PacSci Perspectives

Farewell To The Angel’s Trumpet Trees

by | Apr 29, 2016

For many years there have been two Angel’s Trumpet trees in our Tropical Butterfly House (Brugmansia × candida). These trees are in the center bed, and have large, pale orange, trumpet-shaped flowers. We have recently decided to remove these two trees and replace them with different plant species. Because the Angel’s Trumpet trees are some of the most recognized and well-loved plants in our Tropical Butterfly House, we want to let everyone know why we are removing them.

Farewell To The Angel's Trumpet Trees

Farewell To The Angel's Trumpet Trees

Many plants defend themselves from being eaten by producing toxins. There are things we do to minimize guests’ exposure to these toxins: asking guests not to touch plants and pruning certain plants so they are out of reach. The Angel’s Trumpet trees are a special challenge because they are large plants that continually grow outward towards the walkway and they drop leaves readily throughout the day. Consuming the foliage can cause severe medical reactions. Now that our trees have grown to fill the entire space, the concern of someone grabbing a leaf has become very real. The plant’s beauty is not enough reason to keep something that could harm our guests. Yet a longstanding plant is like a team member, and these trees will be missed.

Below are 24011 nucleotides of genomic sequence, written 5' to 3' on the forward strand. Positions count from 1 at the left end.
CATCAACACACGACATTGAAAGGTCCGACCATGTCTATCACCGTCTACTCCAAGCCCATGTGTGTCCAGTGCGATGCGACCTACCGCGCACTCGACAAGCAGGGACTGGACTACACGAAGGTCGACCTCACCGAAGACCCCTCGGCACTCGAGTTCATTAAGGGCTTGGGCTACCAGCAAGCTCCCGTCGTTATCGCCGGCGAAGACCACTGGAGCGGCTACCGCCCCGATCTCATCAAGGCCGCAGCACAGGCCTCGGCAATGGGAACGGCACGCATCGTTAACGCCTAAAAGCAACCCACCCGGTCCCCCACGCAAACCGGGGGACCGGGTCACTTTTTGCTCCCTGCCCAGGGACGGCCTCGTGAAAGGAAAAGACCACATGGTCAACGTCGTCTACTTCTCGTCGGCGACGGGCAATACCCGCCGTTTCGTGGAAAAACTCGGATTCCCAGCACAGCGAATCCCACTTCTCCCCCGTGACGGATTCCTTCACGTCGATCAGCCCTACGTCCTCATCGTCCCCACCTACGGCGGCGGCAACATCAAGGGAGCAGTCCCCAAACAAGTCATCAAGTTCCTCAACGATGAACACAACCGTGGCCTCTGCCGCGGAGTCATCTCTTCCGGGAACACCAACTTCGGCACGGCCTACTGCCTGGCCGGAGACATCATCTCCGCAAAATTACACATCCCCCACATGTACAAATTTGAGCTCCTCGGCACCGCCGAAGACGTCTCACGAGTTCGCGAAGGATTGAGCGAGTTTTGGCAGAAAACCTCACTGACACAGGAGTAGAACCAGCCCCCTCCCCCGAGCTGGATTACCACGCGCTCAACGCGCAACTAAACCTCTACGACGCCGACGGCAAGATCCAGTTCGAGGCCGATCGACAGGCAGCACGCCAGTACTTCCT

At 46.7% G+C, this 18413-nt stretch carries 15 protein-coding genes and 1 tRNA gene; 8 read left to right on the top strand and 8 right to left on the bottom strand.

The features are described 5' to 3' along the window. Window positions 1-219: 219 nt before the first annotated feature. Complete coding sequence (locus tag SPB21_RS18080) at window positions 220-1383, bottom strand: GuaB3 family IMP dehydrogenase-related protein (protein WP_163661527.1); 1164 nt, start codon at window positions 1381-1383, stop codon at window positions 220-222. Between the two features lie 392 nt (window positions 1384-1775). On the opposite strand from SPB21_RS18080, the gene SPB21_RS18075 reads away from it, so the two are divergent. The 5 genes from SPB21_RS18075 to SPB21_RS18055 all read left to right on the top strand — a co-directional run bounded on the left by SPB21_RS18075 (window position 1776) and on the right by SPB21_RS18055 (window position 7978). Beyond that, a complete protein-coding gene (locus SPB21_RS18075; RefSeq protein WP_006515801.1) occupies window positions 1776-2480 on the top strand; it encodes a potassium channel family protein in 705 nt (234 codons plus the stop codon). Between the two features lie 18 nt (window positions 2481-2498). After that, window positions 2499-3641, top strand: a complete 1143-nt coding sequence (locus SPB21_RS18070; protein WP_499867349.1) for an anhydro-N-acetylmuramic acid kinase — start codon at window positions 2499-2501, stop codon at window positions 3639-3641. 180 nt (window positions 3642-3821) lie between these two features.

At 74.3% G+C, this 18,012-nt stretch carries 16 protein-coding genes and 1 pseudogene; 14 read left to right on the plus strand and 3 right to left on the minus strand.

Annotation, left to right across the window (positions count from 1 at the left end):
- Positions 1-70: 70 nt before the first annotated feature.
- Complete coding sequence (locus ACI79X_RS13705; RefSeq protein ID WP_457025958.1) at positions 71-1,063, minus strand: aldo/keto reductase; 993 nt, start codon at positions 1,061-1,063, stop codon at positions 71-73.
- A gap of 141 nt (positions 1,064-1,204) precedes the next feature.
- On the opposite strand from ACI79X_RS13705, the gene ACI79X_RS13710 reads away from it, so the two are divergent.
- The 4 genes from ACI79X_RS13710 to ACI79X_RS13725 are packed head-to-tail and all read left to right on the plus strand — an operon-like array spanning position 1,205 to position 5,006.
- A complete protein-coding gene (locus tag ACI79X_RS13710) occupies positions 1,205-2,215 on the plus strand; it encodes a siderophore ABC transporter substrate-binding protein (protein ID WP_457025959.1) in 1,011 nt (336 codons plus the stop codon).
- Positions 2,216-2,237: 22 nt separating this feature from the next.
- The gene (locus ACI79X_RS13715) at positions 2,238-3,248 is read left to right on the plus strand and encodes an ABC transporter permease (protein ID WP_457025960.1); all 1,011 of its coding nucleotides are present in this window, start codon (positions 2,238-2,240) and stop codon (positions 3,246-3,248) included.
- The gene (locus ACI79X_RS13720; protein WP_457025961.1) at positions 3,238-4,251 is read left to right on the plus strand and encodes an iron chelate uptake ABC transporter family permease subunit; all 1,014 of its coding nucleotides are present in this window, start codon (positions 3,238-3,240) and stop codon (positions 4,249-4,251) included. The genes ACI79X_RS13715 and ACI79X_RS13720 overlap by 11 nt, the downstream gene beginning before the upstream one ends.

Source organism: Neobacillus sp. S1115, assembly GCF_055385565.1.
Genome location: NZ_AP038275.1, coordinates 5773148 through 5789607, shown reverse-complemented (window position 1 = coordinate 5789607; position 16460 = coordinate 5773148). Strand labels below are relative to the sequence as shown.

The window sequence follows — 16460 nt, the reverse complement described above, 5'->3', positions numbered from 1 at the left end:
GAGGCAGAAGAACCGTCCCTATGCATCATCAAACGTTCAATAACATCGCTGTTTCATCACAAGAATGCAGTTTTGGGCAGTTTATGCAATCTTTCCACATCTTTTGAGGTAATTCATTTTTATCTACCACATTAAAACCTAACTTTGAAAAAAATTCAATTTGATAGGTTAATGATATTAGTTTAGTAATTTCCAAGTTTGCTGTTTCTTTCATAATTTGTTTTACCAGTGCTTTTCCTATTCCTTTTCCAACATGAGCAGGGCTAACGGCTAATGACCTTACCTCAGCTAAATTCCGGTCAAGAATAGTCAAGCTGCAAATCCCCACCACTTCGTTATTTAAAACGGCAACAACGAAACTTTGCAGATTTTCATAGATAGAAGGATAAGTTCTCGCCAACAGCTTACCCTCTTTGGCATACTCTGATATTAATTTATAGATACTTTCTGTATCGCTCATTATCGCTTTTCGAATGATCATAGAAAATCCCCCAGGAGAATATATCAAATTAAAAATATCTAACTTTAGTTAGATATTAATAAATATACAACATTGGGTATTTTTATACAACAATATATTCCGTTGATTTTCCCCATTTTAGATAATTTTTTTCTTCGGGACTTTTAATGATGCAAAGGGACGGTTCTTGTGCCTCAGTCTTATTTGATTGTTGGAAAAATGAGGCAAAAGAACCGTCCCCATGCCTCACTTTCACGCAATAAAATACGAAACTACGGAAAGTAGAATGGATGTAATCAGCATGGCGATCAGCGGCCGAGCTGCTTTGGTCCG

As sad as we are to lose these two beautiful trees, we are excited to try out some new plants. There are dozens of tropical tree species that have exciting traits – fabulous flowers, interesting bark, nectar for butterflies, ethnobotanic uses, educational potential, etc. We will be removing the Angel’s Trumpet trees over the next few weeks, and trying out two new plant species. Stay tuned to find out more about the newcomers!